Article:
Traditional theory on the mind-body problem has been mostly conceptualized by men. The historical debate found its most heated moment in the seventeenth century between Rene Descartes and Benedict De Spinoza; the first advocating for the superiority of the mind over the body, and the latter with his characteristic Monist view framing the mind and body as one same substance. While it seemed that Descartes had won the debate, developments in neuroscience have been weighing towards the spinozistic conception. However, the feminine perspective had been largely ignored until Simone de Beauvoir published her seminal book in 1949. Feminists since then have had a conflicting relationship with the earlier debates, yet Spinoza’s work, with its materialist framework, seems to be holding steady ground within the contemporary feminist movement. For instance, Spinoza’s ontology is used as framework to discuss feminism (anarcha-feminism) in the text by Chiara Bottici, “” But this reliance on the dead white man as a means to parse through feminist issues poses some interesting questions, chief among them: can a white male from the seventeenth century provide any openings to thinking about the very contemporary problematics of women’s issues in the twentyfirst century?
In The Second Sex De Beauvoir writes explicitly about the female body, about the physical cycles it undergoes: menstruation, pain, blood. De Beauvoir’s body is intentionally physical. Her depiction exacerbates the materiality of female bodies, and in so doing brings into relief the dualistic conceptions of male and female bodies. The intensity of the writing illustrates her view that women have been thought of as the non-male (the other), associated with the body, nature, and instinct, as opposed to men who were deemed rational, intellectual beings of culture and mind; the creators from which woman is made as a sub-entity. Spinoza’s body challenges this dualism. His is not the same body, or rather, it is not solely a body; it is a body in a broader materialist conception. It is an “eccentric materialism” that exceeds but nonetheless encompasses the physical body (See the work of neuroscientist Antonio Demasio, on Spinoza and on Descartes). For Spinoza the body and the mind are the same thing, a single substance, just seen from different points of view — extension and thought: as he writes in his Ethics, “The object of the idea constituting the human mind is the body. ”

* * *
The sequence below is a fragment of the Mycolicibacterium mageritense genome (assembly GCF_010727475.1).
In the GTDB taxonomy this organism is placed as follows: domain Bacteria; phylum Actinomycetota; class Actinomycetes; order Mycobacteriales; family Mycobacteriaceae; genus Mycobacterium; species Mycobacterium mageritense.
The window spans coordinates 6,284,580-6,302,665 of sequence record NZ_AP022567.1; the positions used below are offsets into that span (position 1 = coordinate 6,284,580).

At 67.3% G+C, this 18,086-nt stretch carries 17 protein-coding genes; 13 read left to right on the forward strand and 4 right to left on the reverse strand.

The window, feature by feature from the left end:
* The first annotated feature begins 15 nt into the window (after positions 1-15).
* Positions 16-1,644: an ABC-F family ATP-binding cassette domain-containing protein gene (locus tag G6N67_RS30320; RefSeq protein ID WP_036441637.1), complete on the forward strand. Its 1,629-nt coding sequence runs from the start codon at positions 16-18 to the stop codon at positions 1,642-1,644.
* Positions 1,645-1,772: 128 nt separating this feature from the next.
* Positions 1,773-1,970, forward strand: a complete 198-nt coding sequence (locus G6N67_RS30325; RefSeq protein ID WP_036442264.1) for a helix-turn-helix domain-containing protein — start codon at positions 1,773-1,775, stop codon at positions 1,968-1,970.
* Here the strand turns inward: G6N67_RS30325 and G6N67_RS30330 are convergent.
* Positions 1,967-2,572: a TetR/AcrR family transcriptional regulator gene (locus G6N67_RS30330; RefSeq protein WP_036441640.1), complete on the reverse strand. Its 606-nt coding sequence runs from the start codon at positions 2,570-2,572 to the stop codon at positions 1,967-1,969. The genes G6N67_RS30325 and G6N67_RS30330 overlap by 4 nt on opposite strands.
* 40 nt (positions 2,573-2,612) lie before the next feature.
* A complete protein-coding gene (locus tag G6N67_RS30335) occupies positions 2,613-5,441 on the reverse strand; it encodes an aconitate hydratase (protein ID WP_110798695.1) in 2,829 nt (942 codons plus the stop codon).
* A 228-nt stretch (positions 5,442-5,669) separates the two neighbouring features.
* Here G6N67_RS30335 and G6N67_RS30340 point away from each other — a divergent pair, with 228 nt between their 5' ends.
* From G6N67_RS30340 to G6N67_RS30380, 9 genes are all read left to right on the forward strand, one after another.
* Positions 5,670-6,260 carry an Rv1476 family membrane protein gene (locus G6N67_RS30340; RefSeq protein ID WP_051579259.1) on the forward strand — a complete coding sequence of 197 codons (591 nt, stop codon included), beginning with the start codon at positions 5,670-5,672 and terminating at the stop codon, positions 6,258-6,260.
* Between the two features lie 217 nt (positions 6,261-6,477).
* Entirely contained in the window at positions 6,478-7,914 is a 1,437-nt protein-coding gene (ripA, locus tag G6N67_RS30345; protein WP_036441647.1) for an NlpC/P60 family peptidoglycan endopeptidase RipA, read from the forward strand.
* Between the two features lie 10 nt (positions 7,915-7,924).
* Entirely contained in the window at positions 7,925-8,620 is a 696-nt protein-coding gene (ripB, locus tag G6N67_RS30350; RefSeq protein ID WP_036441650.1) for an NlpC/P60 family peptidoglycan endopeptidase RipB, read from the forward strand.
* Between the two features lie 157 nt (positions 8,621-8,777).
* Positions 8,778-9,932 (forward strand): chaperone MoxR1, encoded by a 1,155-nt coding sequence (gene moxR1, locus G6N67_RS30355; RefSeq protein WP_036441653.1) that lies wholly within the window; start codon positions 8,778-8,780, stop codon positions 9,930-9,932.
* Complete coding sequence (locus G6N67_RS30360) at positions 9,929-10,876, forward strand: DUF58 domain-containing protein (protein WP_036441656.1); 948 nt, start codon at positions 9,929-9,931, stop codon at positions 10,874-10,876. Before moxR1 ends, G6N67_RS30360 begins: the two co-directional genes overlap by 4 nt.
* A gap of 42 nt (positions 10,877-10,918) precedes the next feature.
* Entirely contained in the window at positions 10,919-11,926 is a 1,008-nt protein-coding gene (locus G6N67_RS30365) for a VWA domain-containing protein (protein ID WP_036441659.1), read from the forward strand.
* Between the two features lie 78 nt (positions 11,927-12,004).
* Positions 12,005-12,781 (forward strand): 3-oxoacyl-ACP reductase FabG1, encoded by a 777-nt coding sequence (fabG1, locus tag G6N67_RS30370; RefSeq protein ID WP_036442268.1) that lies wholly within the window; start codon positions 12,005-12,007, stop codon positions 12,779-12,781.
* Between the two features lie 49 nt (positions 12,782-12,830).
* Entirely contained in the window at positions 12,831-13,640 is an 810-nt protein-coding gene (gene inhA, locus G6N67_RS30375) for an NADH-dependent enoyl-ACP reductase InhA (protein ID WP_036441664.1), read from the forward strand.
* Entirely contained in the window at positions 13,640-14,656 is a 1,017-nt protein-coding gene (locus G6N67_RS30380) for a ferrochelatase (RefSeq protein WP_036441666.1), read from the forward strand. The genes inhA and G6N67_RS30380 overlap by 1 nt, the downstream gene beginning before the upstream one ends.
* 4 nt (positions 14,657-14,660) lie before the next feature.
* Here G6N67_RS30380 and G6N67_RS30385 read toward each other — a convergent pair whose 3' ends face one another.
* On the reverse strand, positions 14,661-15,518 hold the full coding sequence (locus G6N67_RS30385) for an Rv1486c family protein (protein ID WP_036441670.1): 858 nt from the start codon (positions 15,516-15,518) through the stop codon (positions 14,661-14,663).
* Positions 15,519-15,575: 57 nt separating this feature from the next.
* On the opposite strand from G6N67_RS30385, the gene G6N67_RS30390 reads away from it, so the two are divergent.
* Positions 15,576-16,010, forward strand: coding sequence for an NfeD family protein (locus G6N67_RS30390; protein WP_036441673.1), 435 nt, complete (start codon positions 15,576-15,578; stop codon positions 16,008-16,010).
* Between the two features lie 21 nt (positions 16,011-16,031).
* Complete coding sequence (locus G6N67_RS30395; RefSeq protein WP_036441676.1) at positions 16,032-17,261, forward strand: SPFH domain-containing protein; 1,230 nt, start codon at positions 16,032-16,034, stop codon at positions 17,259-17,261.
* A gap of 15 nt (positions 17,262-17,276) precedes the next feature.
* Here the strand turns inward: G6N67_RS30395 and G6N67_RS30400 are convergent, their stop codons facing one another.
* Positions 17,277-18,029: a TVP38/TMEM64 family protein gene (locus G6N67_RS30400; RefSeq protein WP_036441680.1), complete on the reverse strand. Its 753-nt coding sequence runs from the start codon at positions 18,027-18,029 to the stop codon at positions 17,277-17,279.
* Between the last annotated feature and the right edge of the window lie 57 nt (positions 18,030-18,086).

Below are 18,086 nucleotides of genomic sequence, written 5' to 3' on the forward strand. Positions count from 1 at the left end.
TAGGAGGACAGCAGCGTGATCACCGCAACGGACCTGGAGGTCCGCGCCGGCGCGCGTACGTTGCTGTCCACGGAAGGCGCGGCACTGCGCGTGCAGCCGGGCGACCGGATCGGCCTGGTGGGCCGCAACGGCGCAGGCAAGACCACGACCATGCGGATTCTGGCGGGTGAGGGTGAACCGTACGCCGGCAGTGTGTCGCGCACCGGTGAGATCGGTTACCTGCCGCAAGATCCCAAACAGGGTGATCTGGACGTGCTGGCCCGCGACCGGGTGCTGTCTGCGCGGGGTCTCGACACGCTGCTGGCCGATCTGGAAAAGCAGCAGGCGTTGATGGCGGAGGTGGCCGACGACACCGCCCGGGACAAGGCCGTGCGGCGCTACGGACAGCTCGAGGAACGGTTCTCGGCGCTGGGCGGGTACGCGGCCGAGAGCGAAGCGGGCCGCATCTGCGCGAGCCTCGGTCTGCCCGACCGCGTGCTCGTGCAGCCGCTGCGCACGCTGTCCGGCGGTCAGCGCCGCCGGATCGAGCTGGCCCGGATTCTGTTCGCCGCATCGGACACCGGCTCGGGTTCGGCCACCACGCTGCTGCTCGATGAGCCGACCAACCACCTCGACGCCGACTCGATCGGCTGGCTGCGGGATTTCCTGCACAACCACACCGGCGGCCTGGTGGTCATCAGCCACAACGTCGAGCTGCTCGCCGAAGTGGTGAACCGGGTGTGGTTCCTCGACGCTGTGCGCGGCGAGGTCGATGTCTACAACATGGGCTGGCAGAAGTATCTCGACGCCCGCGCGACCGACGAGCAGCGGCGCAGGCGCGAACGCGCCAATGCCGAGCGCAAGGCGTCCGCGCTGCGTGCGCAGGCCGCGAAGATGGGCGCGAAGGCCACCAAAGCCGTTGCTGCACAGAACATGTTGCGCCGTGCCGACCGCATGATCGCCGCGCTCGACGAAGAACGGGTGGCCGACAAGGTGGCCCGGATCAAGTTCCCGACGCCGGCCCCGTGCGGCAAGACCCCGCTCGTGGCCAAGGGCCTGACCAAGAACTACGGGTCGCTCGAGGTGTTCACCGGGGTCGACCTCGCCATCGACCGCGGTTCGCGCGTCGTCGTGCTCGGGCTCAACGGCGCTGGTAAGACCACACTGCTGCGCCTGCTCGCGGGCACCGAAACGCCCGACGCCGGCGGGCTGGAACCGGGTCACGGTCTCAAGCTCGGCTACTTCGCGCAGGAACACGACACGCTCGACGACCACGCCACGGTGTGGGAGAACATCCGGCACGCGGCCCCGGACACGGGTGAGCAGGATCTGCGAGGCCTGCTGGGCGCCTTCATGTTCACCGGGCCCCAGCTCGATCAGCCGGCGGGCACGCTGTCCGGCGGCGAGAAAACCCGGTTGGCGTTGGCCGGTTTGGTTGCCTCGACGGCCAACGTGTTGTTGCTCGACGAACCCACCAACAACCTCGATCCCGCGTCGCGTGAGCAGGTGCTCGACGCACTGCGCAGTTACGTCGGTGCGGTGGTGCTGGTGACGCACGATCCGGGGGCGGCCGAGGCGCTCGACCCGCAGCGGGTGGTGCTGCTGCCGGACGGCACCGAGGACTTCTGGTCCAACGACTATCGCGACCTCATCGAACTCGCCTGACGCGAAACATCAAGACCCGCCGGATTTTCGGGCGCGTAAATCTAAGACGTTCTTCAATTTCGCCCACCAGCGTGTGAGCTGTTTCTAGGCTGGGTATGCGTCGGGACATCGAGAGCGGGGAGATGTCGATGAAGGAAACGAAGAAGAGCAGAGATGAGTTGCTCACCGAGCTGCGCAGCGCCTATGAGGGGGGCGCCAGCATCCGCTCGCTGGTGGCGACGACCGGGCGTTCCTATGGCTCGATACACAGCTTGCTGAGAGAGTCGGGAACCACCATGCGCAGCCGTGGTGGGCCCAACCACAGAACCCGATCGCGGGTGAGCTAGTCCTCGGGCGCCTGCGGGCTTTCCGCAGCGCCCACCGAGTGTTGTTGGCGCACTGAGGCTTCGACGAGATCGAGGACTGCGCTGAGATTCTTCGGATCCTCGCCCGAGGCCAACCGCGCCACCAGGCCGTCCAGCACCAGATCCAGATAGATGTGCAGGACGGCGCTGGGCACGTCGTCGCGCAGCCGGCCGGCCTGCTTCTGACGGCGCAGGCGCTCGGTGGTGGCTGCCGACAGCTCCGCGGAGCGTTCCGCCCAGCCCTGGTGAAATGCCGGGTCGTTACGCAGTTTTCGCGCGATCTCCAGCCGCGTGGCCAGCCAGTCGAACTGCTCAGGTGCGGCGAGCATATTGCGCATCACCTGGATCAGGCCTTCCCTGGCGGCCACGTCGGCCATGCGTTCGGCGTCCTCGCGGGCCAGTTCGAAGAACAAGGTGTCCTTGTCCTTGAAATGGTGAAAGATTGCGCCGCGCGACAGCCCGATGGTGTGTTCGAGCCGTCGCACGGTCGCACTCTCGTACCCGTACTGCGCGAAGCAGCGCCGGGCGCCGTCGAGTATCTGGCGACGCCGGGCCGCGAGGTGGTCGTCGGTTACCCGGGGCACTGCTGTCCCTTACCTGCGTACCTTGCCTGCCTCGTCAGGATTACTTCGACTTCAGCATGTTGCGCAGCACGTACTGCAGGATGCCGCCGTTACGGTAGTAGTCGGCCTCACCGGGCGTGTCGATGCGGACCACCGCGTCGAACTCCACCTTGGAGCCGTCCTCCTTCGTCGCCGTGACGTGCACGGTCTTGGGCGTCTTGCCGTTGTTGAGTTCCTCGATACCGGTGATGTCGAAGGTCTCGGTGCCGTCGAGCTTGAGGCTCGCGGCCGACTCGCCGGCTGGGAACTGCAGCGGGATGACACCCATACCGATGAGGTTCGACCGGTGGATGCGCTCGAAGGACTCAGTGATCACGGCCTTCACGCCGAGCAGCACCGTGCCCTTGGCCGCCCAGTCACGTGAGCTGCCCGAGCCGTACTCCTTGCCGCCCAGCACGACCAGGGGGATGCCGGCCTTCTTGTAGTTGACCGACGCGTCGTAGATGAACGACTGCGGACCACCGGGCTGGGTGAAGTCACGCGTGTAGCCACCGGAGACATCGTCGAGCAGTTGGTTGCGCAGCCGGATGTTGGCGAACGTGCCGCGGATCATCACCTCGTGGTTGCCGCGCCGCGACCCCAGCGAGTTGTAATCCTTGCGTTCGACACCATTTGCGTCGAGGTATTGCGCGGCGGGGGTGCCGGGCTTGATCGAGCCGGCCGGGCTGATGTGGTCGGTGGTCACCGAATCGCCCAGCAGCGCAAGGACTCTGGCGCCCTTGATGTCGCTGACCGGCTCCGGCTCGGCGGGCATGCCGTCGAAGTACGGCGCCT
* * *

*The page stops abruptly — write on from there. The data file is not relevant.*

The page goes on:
In the ontology put forth in his seminal work The Ethics Spinoza rejects and argues against a number of established dualisms; most notably the mind- body dichotomy and the dialectic between nature and culture, both of which are associations that have helped deepen the dualistic view of what is male and what is female, which three centuries later De Beauvoir would take explicitly to task. While Spinoza does not address the male-female duality, his ontology of the individual has much to teach us regarding dualities and separates him substantially from Cartesian philosophy. Descartes’ dualist view maintains that the mental and the physical have completely different, almost opposing and irreconcilable properties, where the mind is dominant and in control of the body, giving it instructions on what to do (as can be seen from the illustration). In this view the mind is a non-physical entity so its faculties cannot be explained in terms of the physical body. There is a clear relationship of domination between the mind and the body in the Cartesian view, which parallels the male-female structure of domination, described in de Beauvoir’s The Second Sex.